I’ve witnessed this in my own screenwriting courses. Syllabus week always means the diversity talk, “stop writing all white, straight, male characters,” is always the main takeaway. The need for a “diversity talk” is always met with eyerolls (and sometimes laughs) by the women and people of color in the classroom followed by countless questions from the predominantly white male students—questions that are sometimes borderline racist or sexist. The following week is the beginning of pitches for our screenplays, and of course, many of these same male writers desperately pitch movie ideas with female leads, making sure to point out any characters of color, LGBTQ characters, or female characters—the screenwriter’s equivalent of “I’m not racist, I have a black friend.” They go on to explain these characters as a female spy who uses her sexuality to achieve her goals, the funny lesbian best friend who exhibits all of the characteristics of a womanizing man, or the professional who sleeps with all of her clients but really just wants a boyfriend. The worst parts of the screenplays are the sections that only further illuminate the fact that these protagonists are still as two-dimensional as they were when they were only supporting characters, male characters calling women cunts, or ditzy main characters exhibiting exaggerated sexist stereotypes. These writers defend their work in the name of “satire,” when these types of comedies actually just perpetuate racist and sexist ideas. My professor, a man, made an excellent comment to my class in response to a particularly problematic set of pages from a male writer claiming exactly what I’ve explained: You can write misogynistic characters, but make sure your actual writing is not misogynistic. Your character and their dialogue can be sexist, since sexist people exist in this world, but the actual narrative, theme and tone of the film shouldn’t contain sexist elements unless you are setting out to write a sexist movie.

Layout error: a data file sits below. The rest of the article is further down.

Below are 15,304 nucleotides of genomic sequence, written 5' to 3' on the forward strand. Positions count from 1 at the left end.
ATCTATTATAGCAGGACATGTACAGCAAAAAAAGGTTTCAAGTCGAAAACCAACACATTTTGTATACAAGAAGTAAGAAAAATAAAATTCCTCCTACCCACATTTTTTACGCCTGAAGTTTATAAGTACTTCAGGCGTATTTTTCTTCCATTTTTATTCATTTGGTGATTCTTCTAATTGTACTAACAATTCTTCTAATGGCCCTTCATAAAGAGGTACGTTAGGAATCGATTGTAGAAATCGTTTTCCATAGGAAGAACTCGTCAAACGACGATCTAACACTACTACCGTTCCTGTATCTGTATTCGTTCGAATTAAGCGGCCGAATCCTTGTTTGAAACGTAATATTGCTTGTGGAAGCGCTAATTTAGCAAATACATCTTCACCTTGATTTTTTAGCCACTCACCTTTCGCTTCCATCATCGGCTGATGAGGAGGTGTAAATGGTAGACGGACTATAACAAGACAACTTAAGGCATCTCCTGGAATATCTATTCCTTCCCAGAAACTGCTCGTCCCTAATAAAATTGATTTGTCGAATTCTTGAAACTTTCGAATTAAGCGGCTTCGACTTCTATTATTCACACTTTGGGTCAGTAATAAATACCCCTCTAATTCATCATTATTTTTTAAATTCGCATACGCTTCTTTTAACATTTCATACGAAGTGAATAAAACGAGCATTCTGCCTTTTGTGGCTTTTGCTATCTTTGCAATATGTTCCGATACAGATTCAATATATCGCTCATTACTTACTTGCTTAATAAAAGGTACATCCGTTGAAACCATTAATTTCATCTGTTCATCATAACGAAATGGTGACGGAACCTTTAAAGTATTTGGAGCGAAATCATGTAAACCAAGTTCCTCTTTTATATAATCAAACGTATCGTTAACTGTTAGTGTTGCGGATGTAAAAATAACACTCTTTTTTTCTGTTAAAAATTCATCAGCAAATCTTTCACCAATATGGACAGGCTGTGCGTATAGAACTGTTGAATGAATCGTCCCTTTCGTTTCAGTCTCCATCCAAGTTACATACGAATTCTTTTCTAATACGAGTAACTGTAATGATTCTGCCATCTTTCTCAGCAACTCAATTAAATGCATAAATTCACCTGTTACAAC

I definitely agree with this notion, but at the same time what is really the difference? At the end of the day the same tired and outdated narratives are being produced and reproduced continually. It’s not only frustrating but boring. It’s the same story over and over again; who cares what gender the lead is? I am clearly not alone in my opinion; the reviews for these types of movies speak for themselves. It’s not just me, feminists, or women, but broad audiences of people who are simply over it, with women being shoved into only two categories for comedy. Women and men share a lot of the same experiences in America at least—careers, families, education, hobbies, sports, etc. So speaking technically, any movie with a male protagonist could have a female lead instead. However, the ways women and men actually experience these situations are vastly different because of the oppression of women and societal gender roles in America. This oppression has given women a very different path through everyday situations like relationships and careers, and this difference actually makes these female protagonist much more dynamic. In an ideal world, men and women would have had equal experiences, but this isn’t the world we live in. Yes, you can swap a male protagonist for a female protagonist, like so many of these new female-driven comedies have clearly done, but when you actually take that female protagonist and give her a realistic storyline that addresses the different experiences that women face in our world, then as a male or female writer, you have found the key to writing three-dimensional female characters. And not just female characters who are perfect feminists, but characters who are flawed, growing, changing, and experiencing life, just like all of the male protagonists of every (good) film.
There is a serious disconnect between the “diversity talk,” and what students are writing. They are hearing that they need to be more diverse so they attempt to write female characters and typically fail miserably. All of my screenwriting professors say, “Write what you know.” It’s a pretty simple concept: Writing what you know will typically be your best writing because you’ve experienced it. Simply meaning, it is easier to write about a relationship that ended in infidelity when you’ve experienced it because you know the emotions, what was said, and how people acted and reacted both verbally and physically. Real experiences become the base for many writers to create stories that ultimately end as fiction. What these students are missing from this talk is that being asked to write diversely is not asking them to write outside of what they know. They are being asked to write supporting characters that are three-dimensional—for example, women who have more to talk about than the male characters of the film would suffice. The bad reviews for these female comedies written and directed by men speak for themselves, just as the rave reviews and awards for female comedies written and directed by women do. It has been proven again and again that writing what you know will produce some of your best work (if you’re a good writer, that is). And if you are planning to venture beyond writing what you know, do your research. There is nothing worse than a writer whose only research consists of a mass-produced idea of what it is to be a woman in America.